[pulseaudio-discuss] [PATCH] echo-cancel: Avoid segfaults due to invalid master sink or source

Georg Chini georg at chini.tk
Sun May 7 12:18:46 UTC 2017

On 07.05.2017 13:44, Tanu Kaskinen wrote:
> On Sun, 2017-05-07 at 12:32 +0200, Georg Chini wrote:
>> On 07.05.2017 09:33, Tanu Kaskinen wrote:
>>> On Sat, 2017-05-06 at 22:38 +0200, Georg Chini wrote:
>>>> On 06.05.2017 22:15, Georg Chini wrote:
>>>>> On 06.05.2017 22:06, Tanu Kaskinen wrote:
>>>>>> I made a strange interpretation, because what you really meant seemed
>>>>>> even more crazy. I forgot that module-switch-on-connect only moves
>>>>>> streams if they are routed to the default sink, and because of that
>>>>>> missing piece your explanation made no sense to me at all. I understand
>>>>>> the logic now.
>>>>>> Implementing your proposal doesn't seem that simple: what if the user
>>>>>> has set a filter sink as the default sink? Would you change the default
>>>>>>     sink just for the duration of the filter sink move?
>>>>> I already implemented it and it is quite simple (using part of your
>>>>> patch).
>>>>> The default sink will be set to the new sink by switch-on-connect
>>>>> anyway (even the configured default sink), so the previous user
>>>>> choice is irrelevant. I think however, that the simple logic of
>>>>> switch-on-connect should at least be changed so that in the case
>>>>> that the previous default sink was a filter then the streams should
>>>>> not be moved away from it (unless the new sink also is a filter).
>>>>> But this would be a matter of a different patch.
>>> So you agree that the previous default sink choice isn't irrelevant
>>> after all, since you propose another patch that changes
>>> switch-on-
>>> connect logic based on the previous default sink choice.
>> The only situation where a filter sink may be moving and may be
>> excluded from the default is when there is an alsa profile switch.
>> In this situation, my patch does exactly what I propose below,
>> because the disappearing sink must have been the master of
>> the filter (otherwise the filter would not be moving) and so the
>> master will get attached to the new sink by the profile switch.
>> In all other situations, the filter sink will not be moving, so you
>> still have the correct information about the previous default
>> sink.
>> And again: The only code path were a move within a move can
>> happen at all is during an alsa card profile switch. In all other places,
>> move_to() is used, which ensures that start_move() and finish_move()
>> are executed without any hook calls in between.
>>> Preventing all moves from a filter sink to a non-filter sink in switch-
>>> on-connect doesn't make much sense to me. If the current default sink
>>> is a filter sink, why shouldn't module-switch-on-connect move streams
>>> from it to a newly plugged in usb sink?
>> When a user sets the default sink to a filter sink, the streams should be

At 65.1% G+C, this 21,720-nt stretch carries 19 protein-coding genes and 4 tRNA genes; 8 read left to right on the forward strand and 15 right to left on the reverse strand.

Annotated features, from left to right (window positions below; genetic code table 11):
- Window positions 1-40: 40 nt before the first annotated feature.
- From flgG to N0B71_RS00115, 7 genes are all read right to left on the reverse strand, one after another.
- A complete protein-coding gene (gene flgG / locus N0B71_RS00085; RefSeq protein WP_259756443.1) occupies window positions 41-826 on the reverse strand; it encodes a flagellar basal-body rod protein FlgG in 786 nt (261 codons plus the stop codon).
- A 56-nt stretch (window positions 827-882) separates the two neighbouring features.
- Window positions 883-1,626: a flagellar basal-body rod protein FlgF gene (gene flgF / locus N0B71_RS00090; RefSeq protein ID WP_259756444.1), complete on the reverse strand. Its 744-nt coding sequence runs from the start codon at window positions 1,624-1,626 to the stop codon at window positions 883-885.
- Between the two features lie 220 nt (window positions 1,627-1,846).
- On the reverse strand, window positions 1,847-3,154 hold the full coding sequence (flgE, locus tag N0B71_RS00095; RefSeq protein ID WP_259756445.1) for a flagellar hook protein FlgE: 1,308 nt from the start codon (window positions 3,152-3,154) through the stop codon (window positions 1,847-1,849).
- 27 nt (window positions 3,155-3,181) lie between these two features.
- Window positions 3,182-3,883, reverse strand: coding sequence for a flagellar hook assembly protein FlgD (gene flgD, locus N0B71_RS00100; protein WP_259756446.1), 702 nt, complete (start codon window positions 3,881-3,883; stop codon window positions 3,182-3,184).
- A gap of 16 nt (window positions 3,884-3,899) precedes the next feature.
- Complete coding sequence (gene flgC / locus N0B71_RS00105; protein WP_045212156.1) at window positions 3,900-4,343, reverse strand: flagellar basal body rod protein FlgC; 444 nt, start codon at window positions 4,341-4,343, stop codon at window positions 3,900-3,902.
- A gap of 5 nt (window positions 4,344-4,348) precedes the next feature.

>> filtered. When now a new device turns up, the logical action would be to
>> move the master sink of the filter to the new device. Moving all streams
>> away from the filter instead makes the filter temporarily unused and the
>> user has to move all streams back manually if filtering is intended.
> You seem to be thinking that filters are always tied to streams, so the
> filters should move when the streams move, but filters can also be tied
> to devices. For example, equalizers and remap sinks are usually per-
> device things. Such filters should kept in place when a new device is
> plugged in.

You are right, there has been a discussion about filter types a while
ago. So the kind of patch I was thinking of would have to wait until
we can identify the type of a filter (device based/stream based/
stream-group based), if that will ever be the case.

> That said, I don't really care about what module-switch-on-connect
> does, because it will be largely obsolete starting from the next
> release. It just shouldn't crash.

Why will it become obsolete? Is there anything else that will move
streams when a new device turns up?

>>>> Another advantage of my patch is that you will not end up with failed moves
>>>> that might kill the streams.
>>> Can you give an example of a case where my patch would cause streams
>>> getting killed?
>> You are right, this won't happen.
>> As already said, I am not completely against using your patch. It just
>> seems more invasive than necessary. Maybe Arun should comment
>> as well?
> I don't understand what's invasive about the patch. It only blocks
> moves that would otherwise lead to crashing. Comments from Arun would
> of course be welcome.
Well, your patch prevents a move that should not happen, while my
patch ensures that it is not tried at all in the first place. Maybe we
should apply both? They share your is_filter_*_moving() functions

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